This is how the Turkish foreign ministry's official website describes Turkey's relations with the United States:
"From a historical point of view, relations between Turkey and the United States are multidimensional and based on mutual respect and interest. As NATO allies, Turkey and the U.S., carry out their bilateral relations on the basis of universal values, including democracy, freedoms, respect for human rights, rule of law and free-market economy."
It then further beautifies the "model partnership" which U.S. President Barack Obama once portrayed:
"During the visit [in 2009], President Obama defined Turkish – U.S. relations as a 'model partnership' and the leadership of both governments reached a high level consensus to bring the bilateral economic, commercial, investment and technologic dimension of the relationship to a level proportionate with political, military, and security cooperation. The concept of 'Model Partnership' reflects the advanced level that Turkey and the U.S. have reached in the relationship."
Really? Does Obama still think he found a "model partner" in a country that once was a staunch ally of both his country and of NATO?
Model partnership? President Barack Obama hosts a meeting with Turkish President Recep Tayyip Erdogan at the NATO summit in Wales, September 5, 2014.
A recent study on the Turks' foreign policy perceptions reveal that Obama's model partner nation has a totally confused mind -- not just over Turkish-American ties but over its own country's identity and security concerns.
The research, unveiled on May 27 by a team of academics from Istanbul's Kadir Has University, shows that the Turks view the US as the second biggest security threat to their country (35.3%, just after Israel with 42.6%). Reflecting a similarly negative mindset, 32.3% of Turks think that the U.S. has colonial ambitions.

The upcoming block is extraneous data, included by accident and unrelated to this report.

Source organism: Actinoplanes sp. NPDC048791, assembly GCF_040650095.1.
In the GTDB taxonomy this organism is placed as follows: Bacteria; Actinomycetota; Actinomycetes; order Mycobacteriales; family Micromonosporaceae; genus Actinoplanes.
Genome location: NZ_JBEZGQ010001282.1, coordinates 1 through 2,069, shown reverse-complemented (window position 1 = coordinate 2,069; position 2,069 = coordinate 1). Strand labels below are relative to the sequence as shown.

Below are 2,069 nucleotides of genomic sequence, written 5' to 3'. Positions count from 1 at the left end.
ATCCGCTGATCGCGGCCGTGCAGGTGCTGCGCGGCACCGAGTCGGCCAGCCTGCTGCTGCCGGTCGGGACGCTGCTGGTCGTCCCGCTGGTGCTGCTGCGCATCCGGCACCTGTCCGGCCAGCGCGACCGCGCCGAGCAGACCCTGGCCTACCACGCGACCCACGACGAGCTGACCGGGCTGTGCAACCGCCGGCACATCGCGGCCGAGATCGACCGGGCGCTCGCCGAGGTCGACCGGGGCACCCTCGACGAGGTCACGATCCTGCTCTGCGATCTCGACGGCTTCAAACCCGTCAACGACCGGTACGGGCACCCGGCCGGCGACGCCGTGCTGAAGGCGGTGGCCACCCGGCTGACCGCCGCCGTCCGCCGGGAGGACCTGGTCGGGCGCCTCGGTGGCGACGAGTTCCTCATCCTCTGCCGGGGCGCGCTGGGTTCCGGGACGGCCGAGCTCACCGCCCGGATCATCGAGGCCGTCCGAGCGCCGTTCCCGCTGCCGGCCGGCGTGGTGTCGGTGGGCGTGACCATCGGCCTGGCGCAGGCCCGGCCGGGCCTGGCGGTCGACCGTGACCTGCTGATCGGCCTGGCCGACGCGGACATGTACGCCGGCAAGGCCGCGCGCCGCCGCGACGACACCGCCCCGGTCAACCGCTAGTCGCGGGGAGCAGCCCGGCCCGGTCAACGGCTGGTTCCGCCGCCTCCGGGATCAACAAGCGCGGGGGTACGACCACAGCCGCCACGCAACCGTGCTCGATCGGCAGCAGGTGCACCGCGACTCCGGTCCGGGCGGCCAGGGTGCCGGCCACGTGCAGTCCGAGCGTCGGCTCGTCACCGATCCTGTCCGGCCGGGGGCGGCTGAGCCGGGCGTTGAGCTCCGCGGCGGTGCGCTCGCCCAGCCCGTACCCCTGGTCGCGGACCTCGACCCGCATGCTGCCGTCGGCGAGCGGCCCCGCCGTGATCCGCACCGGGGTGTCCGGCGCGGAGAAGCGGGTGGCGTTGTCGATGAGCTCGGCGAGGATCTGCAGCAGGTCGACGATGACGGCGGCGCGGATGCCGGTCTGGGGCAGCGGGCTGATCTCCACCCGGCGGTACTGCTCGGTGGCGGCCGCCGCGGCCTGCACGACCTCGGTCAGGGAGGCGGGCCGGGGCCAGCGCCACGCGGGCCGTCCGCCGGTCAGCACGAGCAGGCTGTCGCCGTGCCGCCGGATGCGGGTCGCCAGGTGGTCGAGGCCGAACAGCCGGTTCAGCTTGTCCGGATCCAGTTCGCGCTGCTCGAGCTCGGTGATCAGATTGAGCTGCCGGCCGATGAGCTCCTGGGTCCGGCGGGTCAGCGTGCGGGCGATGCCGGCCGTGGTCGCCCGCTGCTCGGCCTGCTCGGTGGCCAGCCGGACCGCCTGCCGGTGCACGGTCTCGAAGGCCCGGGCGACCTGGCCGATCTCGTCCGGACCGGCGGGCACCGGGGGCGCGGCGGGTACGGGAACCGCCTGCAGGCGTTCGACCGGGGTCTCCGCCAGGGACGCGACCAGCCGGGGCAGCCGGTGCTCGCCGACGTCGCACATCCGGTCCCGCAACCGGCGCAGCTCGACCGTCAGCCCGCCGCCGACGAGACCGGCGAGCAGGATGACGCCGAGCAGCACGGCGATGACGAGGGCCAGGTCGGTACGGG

According to the same study, however, 74.3% of Turks think that Turkey is cooperating with the U.S., and 44.3% think the cooperation is of a military nature. Further, 53.3% of Turks think Turkey "has no problems with the US."
Interesting mindset: More than half of Turks think their country has no problems, and nearly half of them think their country has a working military cooperation with the U.S., but that still the U.S. is the second most dangerous country to the security of their country.
Even more strangely, the U.S. ranks second in the list of countries with which Turks believe their country should most cooperate in overseeing foreign policy. 14.2% of Turks cite the U.S. as necessary for foreign policy cooperation, compared to 12.4% who say Turkey should cooperate most with Islamic countries.
42.6% of Turks think the biggest security threat to Turkey is Israel (only 0.4% view Israel as a friendly country). By contrast, they view the European Union (12.8%), Armenia (7.2%), and Cyprus (3.9%) as the biggest security threats after the U.S.
It might sound paradoxical that 12.8% of Turks view the EU rich club as the biggest security threat while 47.5% of them approve of Turkish accession into the EU.
If not paradoxical, it might at least sound paranoid, given that the combined population of the three countries they cite as top their security threat -- Israel, Cyprus and Armenia -- have a combined population of barely 12 million, compared to Turkey's population of 78 million.
But this paranoia should be normal in a country where the popular saying "A Turk has no friend other than a Turk" is a national dictum.
The study also found that 38.7% of Turks think that their country has "absolutely no friends."
That is the "Turkish delight" -- a bit bitter, but very Turkish. Nearly two-thirds of Turks think that their national identity is either "Islam" or "Middle Eastern" while nearly half of them wish to join the Europe's "Christian" club (only a quarter of Turks view themselves as "European").
Ironically, Turkey is located in one of the world's most violent, unstable and turbulent regions. While the Turks' most real threats are their Muslim neighbors -- and the Islamists they have overtly or covertly supported in their country's "neighborhood" -- they tend to look for enemies in unlikely territories.
This is not the first time that research has found that the Turks seem confused. Once again, the Turks seem to feel lost. They seem not to know which countries pose a real security threat, where their country or they themselves belong, or where they should belong.
Burak Bekdil, based in Ankara, is a Turkish columnist for the Hürriyet Daily and a Fellow at the Middle East Forum.